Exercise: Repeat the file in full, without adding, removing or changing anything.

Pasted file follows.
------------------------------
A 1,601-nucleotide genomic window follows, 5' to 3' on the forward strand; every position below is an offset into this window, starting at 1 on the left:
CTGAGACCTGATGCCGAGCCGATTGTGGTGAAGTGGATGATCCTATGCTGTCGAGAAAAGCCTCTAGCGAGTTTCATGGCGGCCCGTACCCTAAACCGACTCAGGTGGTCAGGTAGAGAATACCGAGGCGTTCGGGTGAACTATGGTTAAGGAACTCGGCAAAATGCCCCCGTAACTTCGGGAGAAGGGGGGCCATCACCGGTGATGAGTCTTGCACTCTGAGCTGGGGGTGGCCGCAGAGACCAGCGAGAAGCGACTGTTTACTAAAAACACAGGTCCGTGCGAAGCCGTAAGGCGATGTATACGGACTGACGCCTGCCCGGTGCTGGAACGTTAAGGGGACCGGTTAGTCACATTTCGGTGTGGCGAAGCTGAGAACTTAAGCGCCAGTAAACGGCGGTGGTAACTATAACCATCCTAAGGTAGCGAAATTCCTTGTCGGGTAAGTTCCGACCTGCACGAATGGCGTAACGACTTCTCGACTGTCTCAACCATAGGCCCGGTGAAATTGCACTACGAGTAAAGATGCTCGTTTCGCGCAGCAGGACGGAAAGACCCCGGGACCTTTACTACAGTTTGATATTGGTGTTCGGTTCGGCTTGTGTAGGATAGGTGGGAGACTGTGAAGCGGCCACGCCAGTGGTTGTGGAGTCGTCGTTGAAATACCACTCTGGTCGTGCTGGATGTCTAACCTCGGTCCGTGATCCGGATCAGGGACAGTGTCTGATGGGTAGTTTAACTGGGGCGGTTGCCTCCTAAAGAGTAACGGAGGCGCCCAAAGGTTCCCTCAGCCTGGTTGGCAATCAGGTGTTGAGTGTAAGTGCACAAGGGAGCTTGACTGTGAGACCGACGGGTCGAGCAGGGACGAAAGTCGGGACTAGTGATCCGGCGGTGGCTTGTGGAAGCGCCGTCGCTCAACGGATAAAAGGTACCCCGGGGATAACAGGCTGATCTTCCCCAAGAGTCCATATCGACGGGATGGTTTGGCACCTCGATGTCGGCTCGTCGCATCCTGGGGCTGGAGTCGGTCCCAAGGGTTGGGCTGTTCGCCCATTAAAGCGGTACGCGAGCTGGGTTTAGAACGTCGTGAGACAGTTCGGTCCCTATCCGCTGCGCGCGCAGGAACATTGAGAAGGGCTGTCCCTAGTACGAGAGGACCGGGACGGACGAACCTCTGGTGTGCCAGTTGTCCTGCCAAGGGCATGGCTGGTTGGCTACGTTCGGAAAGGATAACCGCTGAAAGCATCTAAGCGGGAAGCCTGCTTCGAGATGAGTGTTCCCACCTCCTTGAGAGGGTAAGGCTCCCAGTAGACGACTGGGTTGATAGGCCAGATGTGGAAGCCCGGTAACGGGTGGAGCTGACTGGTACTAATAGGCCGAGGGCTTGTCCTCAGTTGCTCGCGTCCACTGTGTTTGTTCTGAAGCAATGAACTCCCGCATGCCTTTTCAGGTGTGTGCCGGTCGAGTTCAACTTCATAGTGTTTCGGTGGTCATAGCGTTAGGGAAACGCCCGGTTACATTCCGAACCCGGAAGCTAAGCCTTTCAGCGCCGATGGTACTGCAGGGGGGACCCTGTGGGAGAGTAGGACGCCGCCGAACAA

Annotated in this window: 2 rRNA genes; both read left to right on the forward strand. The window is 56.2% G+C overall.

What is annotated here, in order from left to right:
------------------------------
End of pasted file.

A 1,601-nucleotide genomic window follows, 5' to 3' on the forward strand; every position below is an offset into this window, starting at 1 on the left:
CTGAGACCTGATGCCGAGCCGATTGTGGTGAAGTGGATGATCCTATGCTGTCGAGAAAAGCCTCTAGCGAGTTTCATGGCGGCCCGTACCCTAAACCGACTCAGGTGGTCAGGTAGAGAATACCGAGGCGTTCGGGTGAACTATGGTTAAGGAACTCGGCAAAATGCCCCCGTAACTTCGGGAGAAGGGGGGCCATCACCGGTGATGAGTCTTGCACTCTGAGCTGGGGGTGGCCGCAGAGACCAGCGAGAAGCGACTGTTTACTAAAAACACAGGTCCGTGCGAAGCCGTAAGGCGATGTATACGGACTGACGCCTGCCCGGTGCTGGAACGTTAAGGGGACCGGTTAGTCACATTTCGGTGTGGCGAAGCTGAGAACTTAAGCGCCAGTAAACGGCGGTGGTAACTATAACCATCCTAAGGTAGCGAAATTCCTTGTCGGGTAAGTTCCGACCTGCACGAATGGCGTAACGACTTCTCGACTGTCTCAACCATAGGCCCGGTGAAATTGCACTACGAGTAAAGATGCTCGTTTCGCGCAGCAGGACGGAAAGACCCCGGGACCTTTACTACAGTTTGATATTGGTGTTCGGTTCGGCTTGTGTAGGATAGGTGGGAGACTGTGAAGCGGCCACGCCAGTGGTTGTGGAGTCGTCGTTGAAATACCACTCTGGTCGTGCTGGATGTCTAACCTCGGTCCGTGATCCGGATCAGGGACAGTGTCTGATGGGTAGTTTAACTGGGGCGGTTGCCTCCTAAAGAGTAACGGAGGCGCCCAAAGGTTCCCTCAGCCTGGTTGGCAATCAGGTGTTGAGTGTAAGTGCACAAGGGAGCTTGACTGTGAGACCGACGGGTCGAGCAGGGACGAAAGTCGGGACTAGTGATCCGGCGGTGGCTTGTGGAAGCGCCGTCGCTCAACGGATAAAAGGTACCCCGGGGATAACAGGCTGATCTTCCCCAAGAGTCCATATCGACGGGATGGTTTGGCACCTCGATGTCGGCTCGTCGCATCCTGGGGCTGGAGTCGGTCCCAAGGGTTGGGCTGTTCGCCCATTAAAGCGGTACGCGAGCTGGGTTTAGAACGTCGTGAGACAGTTCGGTCCCTATCCGCTGCGCGCGCAGGAACATTGAGAAGGGCTGTCCCTAGTACGAGAGGACCGGGACGGACGAACCTCTGGTGTGCCAGTTGTCCTGCCAAGGGCATGGCTGGTTGGCTACGTTCGGAAAGGATAACCGCTGAAAGCATCTAAGCGGGAAGCCTGCTTCGAGATGAGTGTTCCCACCTCCTTGAGAGGGTAAGGCTCCCAGTAGACGACTGGGTTGATAGGCCAGATGTGGAAGCCCGGTAACGGGTGGAGCTGACTGGTACTAATAGGCCGAGGGCTTGTCCTCAGTTGCTCGCGTCCACTGTGTTTGTTCTGAAGCAATGAACTCCCGCATGCCTTTTCAGGTGTGTGCCGGTCGAGTTCAACTTCATAGTGTTTCGGTGGTCATAGCGTTAGGGAAACGCCCGGTTACATTCCGAACCCGGAAGCTAAGCCTTTCAGCGCCGATGGTACTGCAGGGGGGACCCTGTGGGAGAGTAGGACGCCGCCGAACAA

Annotated in this window: 2 rRNA genes; both read left to right on the forward strand. The window is 56.2% G+C overall.

What is annotated here, in order from left to right: